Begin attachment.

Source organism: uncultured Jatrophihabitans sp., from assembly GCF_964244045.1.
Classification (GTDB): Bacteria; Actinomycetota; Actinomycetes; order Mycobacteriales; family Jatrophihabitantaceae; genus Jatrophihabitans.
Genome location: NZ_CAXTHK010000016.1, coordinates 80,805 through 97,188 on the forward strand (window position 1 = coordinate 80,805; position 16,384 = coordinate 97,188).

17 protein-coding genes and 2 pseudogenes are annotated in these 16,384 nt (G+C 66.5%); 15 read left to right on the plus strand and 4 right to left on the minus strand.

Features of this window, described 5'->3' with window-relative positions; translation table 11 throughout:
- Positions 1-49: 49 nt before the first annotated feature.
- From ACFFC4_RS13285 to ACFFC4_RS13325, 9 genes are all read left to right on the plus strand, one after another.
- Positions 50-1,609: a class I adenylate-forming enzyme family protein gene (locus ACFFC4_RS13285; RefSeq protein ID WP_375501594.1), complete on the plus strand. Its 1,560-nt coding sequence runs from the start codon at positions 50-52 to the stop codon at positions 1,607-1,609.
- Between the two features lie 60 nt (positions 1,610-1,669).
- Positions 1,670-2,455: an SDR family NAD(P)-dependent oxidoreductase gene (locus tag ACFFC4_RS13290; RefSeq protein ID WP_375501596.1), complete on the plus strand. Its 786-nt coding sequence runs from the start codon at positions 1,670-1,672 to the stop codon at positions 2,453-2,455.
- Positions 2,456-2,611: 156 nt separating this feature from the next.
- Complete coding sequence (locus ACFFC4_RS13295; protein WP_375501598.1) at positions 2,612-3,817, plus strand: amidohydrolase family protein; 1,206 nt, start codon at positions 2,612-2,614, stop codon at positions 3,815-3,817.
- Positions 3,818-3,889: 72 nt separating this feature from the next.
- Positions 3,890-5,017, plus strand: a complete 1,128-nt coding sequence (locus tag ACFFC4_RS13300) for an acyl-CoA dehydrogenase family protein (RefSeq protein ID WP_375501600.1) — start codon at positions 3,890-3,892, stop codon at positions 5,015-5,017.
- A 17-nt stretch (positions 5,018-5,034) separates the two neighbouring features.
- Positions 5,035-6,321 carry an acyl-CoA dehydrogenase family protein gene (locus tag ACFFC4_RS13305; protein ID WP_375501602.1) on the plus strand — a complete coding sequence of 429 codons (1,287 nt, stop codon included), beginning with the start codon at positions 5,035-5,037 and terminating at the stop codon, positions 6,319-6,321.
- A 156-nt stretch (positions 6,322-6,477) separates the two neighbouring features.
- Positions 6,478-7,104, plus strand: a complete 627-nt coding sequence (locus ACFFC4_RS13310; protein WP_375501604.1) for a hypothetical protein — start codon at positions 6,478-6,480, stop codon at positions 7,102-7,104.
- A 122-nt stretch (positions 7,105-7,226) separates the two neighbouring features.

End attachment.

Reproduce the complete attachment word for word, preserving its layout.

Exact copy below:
Source organism: uncultured Jatrophihabitans sp., from assembly GCF_964244045.1.
Classification (GTDB): Bacteria; Actinomycetota; Actinomycetes; order Mycobacteriales; family Jatrophihabitantaceae; genus Jatrophihabitans.
Genome location: NZ_CAXTHK010000016.1, coordinates 80,805 through 97,188 on the forward strand (window position 1 = coordinate 80,805; position 16,384 = coordinate 97,188).

17 protein-coding genes and 2 pseudogenes are annotated in these 16,384 nt (G+C 66.5%); 15 read left to right on the plus strand and 4 right to left on the minus strand.

Features of this window, described 5'->3' with window-relative positions; translation table 11 throughout:
- Positions 1-49: 49 nt before the first annotated feature.
- From ACFFC4_RS13285 to ACFFC4_RS13325, 9 genes are all read left to right on the plus strand, one after another.
- Positions 50-1,609: a class I adenylate-forming enzyme family protein gene (locus ACFFC4_RS13285; RefSeq protein ID WP_375501594.1), complete on the plus strand. Its 1,560-nt coding sequence runs from the start codon at positions 50-52 to the stop codon at positions 1,607-1,609.
- Between the two features lie 60 nt (positions 1,610-1,669).
- Positions 1,670-2,455: an SDR family NAD(P)-dependent oxidoreductase gene (locus tag ACFFC4_RS13290; RefSeq protein ID WP_375501596.1), complete on the plus strand. Its 786-nt coding sequence runs from the start codon at positions 1,670-1,672 to the stop codon at positions 2,453-2,455.
- Positions 2,456-2,611: 156 nt separating this feature from the next.
- Complete coding sequence (locus ACFFC4_RS13295; protein WP_375501598.1) at positions 2,612-3,817, plus strand: amidohydrolase family protein; 1,206 nt, start codon at positions 2,612-2,614, stop codon at positions 3,815-3,817.
- Positions 3,818-3,889: 72 nt separating this feature from the next.
- Positions 3,890-5,017, plus strand: a complete 1,128-nt coding sequence (locus tag ACFFC4_RS13300) for an acyl-CoA dehydrogenase family protein (RefSeq protein ID WP_375501600.1) — start codon at positions 3,890-3,892, stop codon at positions 5,015-5,017.
- A 17-nt stretch (positions 5,018-5,034) separates the two neighbouring features.
- Positions 5,035-6,321 carry an acyl-CoA dehydrogenase family protein gene (locus tag ACFFC4_RS13305; protein ID WP_375501602.1) on the plus strand — a complete coding sequence of 429 codons (1,287 nt, stop codon included), beginning with the start codon at positions 5,035-5,037 and terminating at the stop codon, positions 6,319-6,321.
- A 156-nt stretch (positions 6,322-6,477) separates the two neighbouring features.
- Positions 6,478-7,104, plus strand: a complete 627-nt coding sequence (locus ACFFC4_RS13310; protein WP_375501604.1) for a hypothetical protein — start codon at positions 6,478-6,480, stop codon at positions 7,102-7,104.
- A 122-nt stretch (positions 7,105-7,226) separates the two neighbouring features.